Twenty investigations with an estimated value of $9.3 million are under way into alleged fraud against the National Disability Insurance Scheme.
The figure was revealed in an auditor-general report released on Tuesday into fraud controls managed by the National Disability Insurance Agency.
The NDIA is set to receive $20.2 billion in 2019/20 as it seeks to provide 460,000 people with permanent and significant disabilities with funding for support and services.
The audit found the NDIA is "largely compliant" with federal anti-fraud rules and has a range of strategies to deal with it.
But improvements, which the NDIA has accepted, are needed including better data analytics, project management and reporting to the executive leadership team and board.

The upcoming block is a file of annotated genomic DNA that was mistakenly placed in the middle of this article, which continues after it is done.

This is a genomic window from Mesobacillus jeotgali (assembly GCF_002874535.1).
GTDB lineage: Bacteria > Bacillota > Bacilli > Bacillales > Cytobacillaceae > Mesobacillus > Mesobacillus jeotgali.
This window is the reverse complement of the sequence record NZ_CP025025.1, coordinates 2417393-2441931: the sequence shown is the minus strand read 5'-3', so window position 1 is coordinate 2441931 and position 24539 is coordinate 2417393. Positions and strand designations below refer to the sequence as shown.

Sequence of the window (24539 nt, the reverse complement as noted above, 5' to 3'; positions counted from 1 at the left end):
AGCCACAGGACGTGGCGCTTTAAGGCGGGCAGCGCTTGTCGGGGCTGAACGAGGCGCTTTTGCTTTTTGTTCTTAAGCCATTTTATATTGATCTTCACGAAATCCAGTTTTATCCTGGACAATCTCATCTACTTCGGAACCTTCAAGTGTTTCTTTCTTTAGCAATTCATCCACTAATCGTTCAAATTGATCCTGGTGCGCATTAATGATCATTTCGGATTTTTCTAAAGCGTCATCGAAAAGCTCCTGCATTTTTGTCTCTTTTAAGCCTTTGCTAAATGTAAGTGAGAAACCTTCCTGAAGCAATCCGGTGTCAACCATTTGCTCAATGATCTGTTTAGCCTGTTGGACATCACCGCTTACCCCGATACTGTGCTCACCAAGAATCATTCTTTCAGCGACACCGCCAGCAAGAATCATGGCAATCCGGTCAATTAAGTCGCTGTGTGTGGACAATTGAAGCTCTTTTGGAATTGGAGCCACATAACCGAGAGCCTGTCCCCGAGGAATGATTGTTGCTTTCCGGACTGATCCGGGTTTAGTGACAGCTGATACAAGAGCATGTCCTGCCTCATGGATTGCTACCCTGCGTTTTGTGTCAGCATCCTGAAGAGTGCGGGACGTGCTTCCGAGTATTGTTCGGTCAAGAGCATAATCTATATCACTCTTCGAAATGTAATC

A fraud task force was set up in July 2018 and made its first arrest just three months later.
In May this year, it was announced an investigation into an organised criminal syndicate suspected of defrauding the NDIS had resulted in the arrest of five people in western Sydney.
It is alleged that three registered NDIS providers controlled and exploited by those arrested fraudulently claimed more than $1.1 million in payments from more than 70 people with disabilities.
Investigations into the true scale of this fraud are continuing, with the three entities believed to have received more than $2.6 million in NDIA payments since December 2017.
The audit report said between August and December 2018, breaches totalling $4.6 million were identified and $2.4 million was reinstated to participant plans.
Australian Associated Press